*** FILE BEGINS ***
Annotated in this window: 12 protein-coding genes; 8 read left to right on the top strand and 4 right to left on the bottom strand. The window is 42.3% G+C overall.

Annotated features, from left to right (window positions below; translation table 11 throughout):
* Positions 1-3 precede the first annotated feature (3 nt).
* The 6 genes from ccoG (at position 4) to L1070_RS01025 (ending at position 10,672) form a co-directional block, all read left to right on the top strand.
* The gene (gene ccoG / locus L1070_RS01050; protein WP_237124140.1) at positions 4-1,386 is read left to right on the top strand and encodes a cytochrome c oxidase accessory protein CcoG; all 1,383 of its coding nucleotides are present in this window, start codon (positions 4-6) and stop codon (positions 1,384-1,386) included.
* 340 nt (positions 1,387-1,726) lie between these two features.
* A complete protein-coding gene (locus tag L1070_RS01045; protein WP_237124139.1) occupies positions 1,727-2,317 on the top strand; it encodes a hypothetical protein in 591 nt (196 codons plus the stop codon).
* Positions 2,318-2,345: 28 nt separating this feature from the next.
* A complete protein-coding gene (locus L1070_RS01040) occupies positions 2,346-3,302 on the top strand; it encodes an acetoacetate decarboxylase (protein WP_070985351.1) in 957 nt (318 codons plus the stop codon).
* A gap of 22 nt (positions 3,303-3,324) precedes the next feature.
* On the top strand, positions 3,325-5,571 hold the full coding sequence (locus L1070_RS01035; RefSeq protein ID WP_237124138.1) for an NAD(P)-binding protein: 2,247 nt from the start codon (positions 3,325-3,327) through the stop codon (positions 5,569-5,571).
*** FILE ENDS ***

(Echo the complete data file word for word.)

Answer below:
Annotated in this window: 12 protein-coding genes; 8 read left to right on the top strand and 4 right to left on the bottom strand. The window is 42.3% G+C overall.

Annotated features, from left to right (window positions below; translation table 11 throughout):
* Positions 1-3 precede the first annotated feature (3 nt).
* The 6 genes from ccoG (at position 4) to L1070_RS01025 (ending at position 10,672) form a co-directional block, all read left to right on the top strand.
* The gene (gene ccoG / locus L1070_RS01050; protein WP_237124140.1) at positions 4-1,386 is read left to right on the top strand and encodes a cytochrome c oxidase accessory protein CcoG; all 1,383 of its coding nucleotides are present in this window, start codon (positions 4-6) and stop codon (positions 1,384-1,386) included.
* 340 nt (positions 1,387-1,726) lie between these two features.
* A complete protein-coding gene (locus tag L1070_RS01045; protein WP_237124139.1) occupies positions 1,727-2,317 on the top strand; it encodes a hypothetical protein in 591 nt (196 codons plus the stop codon).
* Positions 2,318-2,345: 28 nt separating this feature from the next.
* A complete protein-coding gene (locus L1070_RS01040) occupies positions 2,346-3,302 on the top strand; it encodes an acetoacetate decarboxylase (protein WP_070985351.1) in 957 nt (318 codons plus the stop codon).
* A gap of 22 nt (positions 3,303-3,324) precedes the next feature.
* On the top strand, positions 3,325-5,571 hold the full coding sequence (locus L1070_RS01035; RefSeq protein ID WP_237124138.1) for an NAD(P)-binding protein: 2,247 nt from the start codon (positions 3,325-3,327) through the stop codon (positions 5,569-5,571).